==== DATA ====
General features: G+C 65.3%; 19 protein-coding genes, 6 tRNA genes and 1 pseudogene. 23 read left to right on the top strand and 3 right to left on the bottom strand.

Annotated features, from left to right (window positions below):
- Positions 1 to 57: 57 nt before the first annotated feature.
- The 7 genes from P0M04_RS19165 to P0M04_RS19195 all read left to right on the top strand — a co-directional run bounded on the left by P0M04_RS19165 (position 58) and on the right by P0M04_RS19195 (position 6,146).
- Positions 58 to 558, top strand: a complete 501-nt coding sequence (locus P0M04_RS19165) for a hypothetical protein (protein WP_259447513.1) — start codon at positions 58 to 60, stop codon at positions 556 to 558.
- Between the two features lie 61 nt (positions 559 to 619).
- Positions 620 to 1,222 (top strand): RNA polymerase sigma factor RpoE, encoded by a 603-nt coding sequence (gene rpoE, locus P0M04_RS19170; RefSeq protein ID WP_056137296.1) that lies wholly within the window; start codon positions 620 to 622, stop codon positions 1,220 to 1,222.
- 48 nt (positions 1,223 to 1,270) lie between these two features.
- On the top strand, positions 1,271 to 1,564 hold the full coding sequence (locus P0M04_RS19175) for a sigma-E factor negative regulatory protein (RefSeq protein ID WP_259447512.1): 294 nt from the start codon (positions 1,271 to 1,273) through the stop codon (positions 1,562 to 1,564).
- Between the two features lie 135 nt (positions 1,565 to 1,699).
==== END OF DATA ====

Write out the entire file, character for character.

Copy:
General features: G+C 65.3%; 19 protein-coding genes, 6 tRNA genes and 1 pseudogene. 23 read left to right on the top strand and 3 right to left on the bottom strand.

Annotated features, from left to right (window positions below):
- Positions 1 to 57: 57 nt before the first annotated feature.
- The 7 genes from P0M04_RS19165 to P0M04_RS19195 all read left to right on the top strand — a co-directional run bounded on the left by P0M04_RS19165 (position 58) and on the right by P0M04_RS19195 (position 6,146).
- Positions 58 to 558, top strand: a complete 501-nt coding sequence (locus P0M04_RS19165) for a hypothetical protein (protein WP_259447513.1) — start codon at positions 58 to 60, stop codon at positions 556 to 558.
- Between the two features lie 61 nt (positions 559 to 619).
- Positions 620 to 1,222 (top strand): RNA polymerase sigma factor RpoE, encoded by a 603-nt coding sequence (gene rpoE, locus P0M04_RS19170; RefSeq protein ID WP_056137296.1) that lies wholly within the window; start codon positions 620 to 622, stop codon positions 1,220 to 1,222.
- 48 nt (positions 1,223 to 1,270) lie between these two features.
- On the top strand, positions 1,271 to 1,564 hold the full coding sequence (locus P0M04_RS19175) for a sigma-E factor negative regulatory protein (RefSeq protein ID WP_259447512.1): 294 nt from the start codon (positions 1,271 to 1,273) through the stop codon (positions 1,562 to 1,564).
- Between the two features lie 135 nt (positions 1,565 to 1,699).